Larison is very perceptive in cutting through the fog of triumphal pronouncements about the alleged resurgence of conservatism that the current NY special election for congress is supposed to indicate:
The GOP seems to be making what ought to be an easy win into a national Phyrrhic victory in which the relative strength of conservative activists inside the party becomes vastly exaggerated and identifies the flailing, failing party even more closely with its conservative members. This will make it very difficult for conservative activists to disassociate themselves from the outcome of the midterms next year. What I find strange in the fixation on NY-23 is that the off-year gubernatorial elections probably serve as a much better indicator of large-scale movements in public opinion. Larger, more diverse electorates in large states are involved in Virginia and New Jersey. If things go as I expect them to with a Republican pick-up in Virginia and a Democratic hold in New Jersey, the message will be rather muddled. It will mean that Virginia will have chosen a Northern Virginia moderate who successfully ran away from his earlier social conservatism while New Jersey re-elected an incumbent who was thought to be highly vulnerable and discredited by corruption. Those results could be explained by pointing to the nature of the electorates in both states, but this does not lend itself to a triumphant narrative of Republican resurgence fueled by true believers. The point here is not to write off conservative insurgents or reject protest candidacies provoked by the failures and mistakes of state and local party leaders. These are appropriate and sometimes necessary responses to elected and party officials’ blunders. What also matters is being willing to acknowledge that the political landscape is not necessary what we wish it is or think it ought to be. Hoffmania and its attendant privileging of ideology over actual local interests suggest that a great many conservatives cannot and will not acknowledge this.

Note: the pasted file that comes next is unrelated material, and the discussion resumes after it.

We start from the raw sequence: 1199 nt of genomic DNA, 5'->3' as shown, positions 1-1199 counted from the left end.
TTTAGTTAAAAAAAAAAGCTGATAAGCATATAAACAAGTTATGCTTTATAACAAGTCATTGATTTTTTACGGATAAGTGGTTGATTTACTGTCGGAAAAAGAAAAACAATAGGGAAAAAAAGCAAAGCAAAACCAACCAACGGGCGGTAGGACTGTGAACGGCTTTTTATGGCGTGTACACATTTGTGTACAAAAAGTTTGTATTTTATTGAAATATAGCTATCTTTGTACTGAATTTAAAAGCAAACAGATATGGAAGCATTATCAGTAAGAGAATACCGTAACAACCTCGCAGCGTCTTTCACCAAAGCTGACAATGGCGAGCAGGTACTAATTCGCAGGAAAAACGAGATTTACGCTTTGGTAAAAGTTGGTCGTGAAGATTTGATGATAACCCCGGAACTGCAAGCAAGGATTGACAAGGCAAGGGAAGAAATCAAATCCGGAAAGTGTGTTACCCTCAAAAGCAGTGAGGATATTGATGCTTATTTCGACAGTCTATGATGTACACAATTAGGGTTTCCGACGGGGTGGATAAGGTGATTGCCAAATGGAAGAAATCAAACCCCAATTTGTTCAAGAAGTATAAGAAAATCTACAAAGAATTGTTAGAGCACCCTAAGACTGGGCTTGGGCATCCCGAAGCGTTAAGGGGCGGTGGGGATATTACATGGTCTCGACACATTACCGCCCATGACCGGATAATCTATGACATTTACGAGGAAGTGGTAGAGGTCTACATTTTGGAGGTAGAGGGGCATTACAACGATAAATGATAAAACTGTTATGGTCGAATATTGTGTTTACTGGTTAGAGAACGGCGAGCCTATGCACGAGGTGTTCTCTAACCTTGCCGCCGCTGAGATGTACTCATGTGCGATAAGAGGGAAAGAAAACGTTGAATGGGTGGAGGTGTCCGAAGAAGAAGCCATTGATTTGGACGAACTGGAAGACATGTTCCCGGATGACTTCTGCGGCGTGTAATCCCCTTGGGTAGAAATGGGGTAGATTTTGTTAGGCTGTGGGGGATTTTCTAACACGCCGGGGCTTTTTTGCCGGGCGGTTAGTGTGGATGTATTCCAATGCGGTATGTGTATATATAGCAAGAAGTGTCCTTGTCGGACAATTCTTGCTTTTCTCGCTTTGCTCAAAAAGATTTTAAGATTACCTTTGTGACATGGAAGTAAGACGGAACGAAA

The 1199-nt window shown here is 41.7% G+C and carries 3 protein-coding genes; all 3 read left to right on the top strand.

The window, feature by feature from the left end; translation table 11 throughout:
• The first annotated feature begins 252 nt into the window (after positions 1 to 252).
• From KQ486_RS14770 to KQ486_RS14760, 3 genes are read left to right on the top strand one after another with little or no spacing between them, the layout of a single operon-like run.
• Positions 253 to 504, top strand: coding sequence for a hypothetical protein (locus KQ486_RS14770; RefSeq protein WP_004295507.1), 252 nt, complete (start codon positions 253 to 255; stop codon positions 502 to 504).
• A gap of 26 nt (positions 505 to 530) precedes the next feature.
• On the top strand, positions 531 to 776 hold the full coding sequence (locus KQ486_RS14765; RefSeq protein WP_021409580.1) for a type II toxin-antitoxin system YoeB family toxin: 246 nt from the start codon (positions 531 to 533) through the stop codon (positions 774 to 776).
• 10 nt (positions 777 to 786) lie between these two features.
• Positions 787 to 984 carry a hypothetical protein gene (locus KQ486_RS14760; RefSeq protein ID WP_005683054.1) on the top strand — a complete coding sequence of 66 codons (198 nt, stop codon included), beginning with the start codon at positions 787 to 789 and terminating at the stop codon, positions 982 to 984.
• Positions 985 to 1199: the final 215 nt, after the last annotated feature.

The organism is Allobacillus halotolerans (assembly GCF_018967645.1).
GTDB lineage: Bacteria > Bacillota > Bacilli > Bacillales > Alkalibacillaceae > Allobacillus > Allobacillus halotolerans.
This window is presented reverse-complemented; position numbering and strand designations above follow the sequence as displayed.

This nice dose of sanity speaks volumes against some of the ridiculous claims that have been made — often by evangelicals — about how “real America” is somehow revolting against Obama. One pundit even claimed that this obscure special election somehow proved that “the Obama brand” will be dead in 2010 (2 months to go, folks!).
Doses of sanity such as Larison provides here are quite welcome these days.